Africa warned of ‘very real’ extremist threat
Africa’s top spy warned of the “very real threat” from extremists a fortnight ago, and now an American Think Tank claims the security challenges for agents will dramatically change over the next decade, as they provided a rare glimpse into the agencies work in a report designed to raise public awareness about the intelligence community role in fighting terror in sub saharan Africa. They said the Nairobi’s Westgate attacks, Boko Haram insurgency in Nigeria, Al Qaeda affiliates in the Sahara and continuous bombings in Somalia, Kenya and Tanzania among others has redefined how African spies work.Those events had seen security agencies across the African regions intensify their focus on the “very real threat” posed by organisations like Boko Haram, Al Shabaab and their affiliates. The Think Tank report says there was now “a web of links between extremists from East Africa to West Africa, to the Central Africa, to the Arabian Peninsula in Yemen. The intention is to conduct mass casualty attacks against selected countries that remains very real.Many of these planned attacks are being conceived in places remote from African cities especially in Somalia. The threats had seen security agencies in East Africa evolve from “small, essentially regional body vitally focused on the political dissent into a larger, geographically dispersed organisation” that liases with other regional and foreign intelligence services to fight extremism. Security forces in the region are working with foreign partners and are being closely involved with the arrest and detention of dozens of terrorists in East Africa region over the past five years including in recent months.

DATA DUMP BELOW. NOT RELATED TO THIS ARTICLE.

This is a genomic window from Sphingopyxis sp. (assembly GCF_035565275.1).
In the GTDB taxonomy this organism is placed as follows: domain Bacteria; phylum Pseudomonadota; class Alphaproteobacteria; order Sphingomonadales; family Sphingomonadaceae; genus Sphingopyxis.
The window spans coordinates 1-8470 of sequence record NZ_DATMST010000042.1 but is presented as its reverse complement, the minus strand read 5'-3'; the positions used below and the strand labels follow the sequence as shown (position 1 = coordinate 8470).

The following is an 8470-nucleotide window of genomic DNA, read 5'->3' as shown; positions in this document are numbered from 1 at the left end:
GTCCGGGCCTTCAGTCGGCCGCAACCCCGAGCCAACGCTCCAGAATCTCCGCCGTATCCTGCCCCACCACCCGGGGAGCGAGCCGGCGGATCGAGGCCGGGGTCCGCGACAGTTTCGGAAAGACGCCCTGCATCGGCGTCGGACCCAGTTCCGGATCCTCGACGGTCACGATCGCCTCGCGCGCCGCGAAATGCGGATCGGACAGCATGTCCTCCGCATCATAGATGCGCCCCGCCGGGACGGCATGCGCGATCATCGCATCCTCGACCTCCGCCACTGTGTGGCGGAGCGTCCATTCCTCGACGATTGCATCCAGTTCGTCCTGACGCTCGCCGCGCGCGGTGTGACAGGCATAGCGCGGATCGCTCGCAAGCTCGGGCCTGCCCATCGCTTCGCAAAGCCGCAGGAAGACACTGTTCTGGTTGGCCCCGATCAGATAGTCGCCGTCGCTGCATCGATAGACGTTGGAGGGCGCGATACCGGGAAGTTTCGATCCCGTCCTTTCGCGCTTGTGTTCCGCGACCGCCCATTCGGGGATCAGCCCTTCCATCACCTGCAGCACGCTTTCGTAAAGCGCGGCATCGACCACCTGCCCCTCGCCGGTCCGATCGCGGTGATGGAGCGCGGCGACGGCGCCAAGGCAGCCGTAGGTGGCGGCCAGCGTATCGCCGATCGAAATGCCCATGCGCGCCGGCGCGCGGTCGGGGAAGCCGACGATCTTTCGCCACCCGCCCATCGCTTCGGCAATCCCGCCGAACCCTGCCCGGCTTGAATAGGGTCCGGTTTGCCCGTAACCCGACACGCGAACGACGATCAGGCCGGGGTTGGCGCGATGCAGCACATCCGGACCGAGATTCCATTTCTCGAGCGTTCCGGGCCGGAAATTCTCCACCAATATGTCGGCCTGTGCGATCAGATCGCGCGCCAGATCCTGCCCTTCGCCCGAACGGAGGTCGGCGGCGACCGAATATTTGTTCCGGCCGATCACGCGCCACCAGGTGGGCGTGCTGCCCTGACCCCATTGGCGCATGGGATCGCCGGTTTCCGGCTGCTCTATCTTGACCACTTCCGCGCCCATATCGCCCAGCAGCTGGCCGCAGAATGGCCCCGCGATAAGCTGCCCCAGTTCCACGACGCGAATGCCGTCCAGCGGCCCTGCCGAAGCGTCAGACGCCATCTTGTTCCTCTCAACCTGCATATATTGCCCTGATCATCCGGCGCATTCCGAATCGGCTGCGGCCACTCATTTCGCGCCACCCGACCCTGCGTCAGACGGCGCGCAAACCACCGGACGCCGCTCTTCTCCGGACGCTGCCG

At their heart, the regional spookies have a cadre of highly trained intelligence officers who recruit and run agents to neutralise the dreaded Somali insurgents and terror networks. According to the Think Tank report, the agencies have filed thousands of reports annually covering everything from “political developments, economic growth, defence modernisation, and social cohesion in several countries, to terrorist and insurgent planning.While terrorism remained a major worry, cyber security had also become a “rapidly evolving and potentially serious threat” to national security, report added.“Government departments and agencies, together with corporate organisations in Africa, have been subject to concerted efforts by external actors seeking to infiltrate sensitive computer networks,” report said.The report gave no examples, but the computers of Africa’s ministers, embassies, foreign and local plus sensitive organisations were reported last year to have been hacked.The authors have described African government and private networks as being under “continuous threat” of cyber espionage.The good news is that considerable resources are now being invested by the government to counter this threat and harden the defenses of departments and agencies.